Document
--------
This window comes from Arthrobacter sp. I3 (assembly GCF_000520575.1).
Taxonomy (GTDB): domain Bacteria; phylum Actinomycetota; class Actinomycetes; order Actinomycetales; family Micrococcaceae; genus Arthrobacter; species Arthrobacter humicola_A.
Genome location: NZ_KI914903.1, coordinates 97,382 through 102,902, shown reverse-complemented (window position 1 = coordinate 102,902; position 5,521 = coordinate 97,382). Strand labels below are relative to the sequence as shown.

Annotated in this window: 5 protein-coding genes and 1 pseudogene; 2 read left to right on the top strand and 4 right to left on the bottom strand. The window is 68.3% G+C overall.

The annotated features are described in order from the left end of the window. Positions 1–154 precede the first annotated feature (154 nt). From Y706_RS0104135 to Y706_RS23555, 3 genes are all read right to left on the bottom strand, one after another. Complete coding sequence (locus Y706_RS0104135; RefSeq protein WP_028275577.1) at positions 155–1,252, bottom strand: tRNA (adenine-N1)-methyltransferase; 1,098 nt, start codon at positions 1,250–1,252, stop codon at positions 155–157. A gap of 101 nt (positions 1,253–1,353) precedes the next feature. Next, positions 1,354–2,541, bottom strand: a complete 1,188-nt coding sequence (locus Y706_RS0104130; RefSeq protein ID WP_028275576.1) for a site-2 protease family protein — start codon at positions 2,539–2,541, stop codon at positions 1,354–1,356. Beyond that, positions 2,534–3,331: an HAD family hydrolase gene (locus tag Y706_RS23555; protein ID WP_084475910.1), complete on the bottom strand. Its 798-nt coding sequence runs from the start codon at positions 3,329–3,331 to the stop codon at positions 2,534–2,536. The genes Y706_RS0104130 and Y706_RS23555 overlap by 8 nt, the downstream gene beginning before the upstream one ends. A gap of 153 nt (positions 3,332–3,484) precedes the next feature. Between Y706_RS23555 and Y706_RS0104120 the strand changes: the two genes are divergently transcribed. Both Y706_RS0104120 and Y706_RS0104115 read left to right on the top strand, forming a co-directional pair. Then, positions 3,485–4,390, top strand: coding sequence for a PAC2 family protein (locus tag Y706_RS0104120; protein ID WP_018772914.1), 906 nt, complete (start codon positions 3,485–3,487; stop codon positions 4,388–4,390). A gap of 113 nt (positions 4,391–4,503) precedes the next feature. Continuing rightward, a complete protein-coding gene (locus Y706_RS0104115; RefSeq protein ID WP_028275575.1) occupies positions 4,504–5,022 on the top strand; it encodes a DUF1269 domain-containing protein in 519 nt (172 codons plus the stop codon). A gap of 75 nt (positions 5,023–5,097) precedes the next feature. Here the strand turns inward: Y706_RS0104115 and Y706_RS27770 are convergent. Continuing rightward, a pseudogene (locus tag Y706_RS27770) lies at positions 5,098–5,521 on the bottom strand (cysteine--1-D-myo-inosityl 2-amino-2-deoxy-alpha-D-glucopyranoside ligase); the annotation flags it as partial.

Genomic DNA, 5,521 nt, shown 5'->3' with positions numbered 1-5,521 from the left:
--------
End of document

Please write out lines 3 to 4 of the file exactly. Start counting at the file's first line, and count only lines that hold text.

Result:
Genome location: NZ_KI914903.1, coordinates 97,382 through 102,902, shown reverse-complemented (window position 1 = coordinate 102,902; position 5,521 = coordinate 97,382). Strand labels below are relative to the sequence as shown.

Annotated in this window: 5 protein-coding genes and 1 pseudogene; 2 read left to right on the top strand and 4 right to left on the bottom strand. The window is 68.3% G+C overall.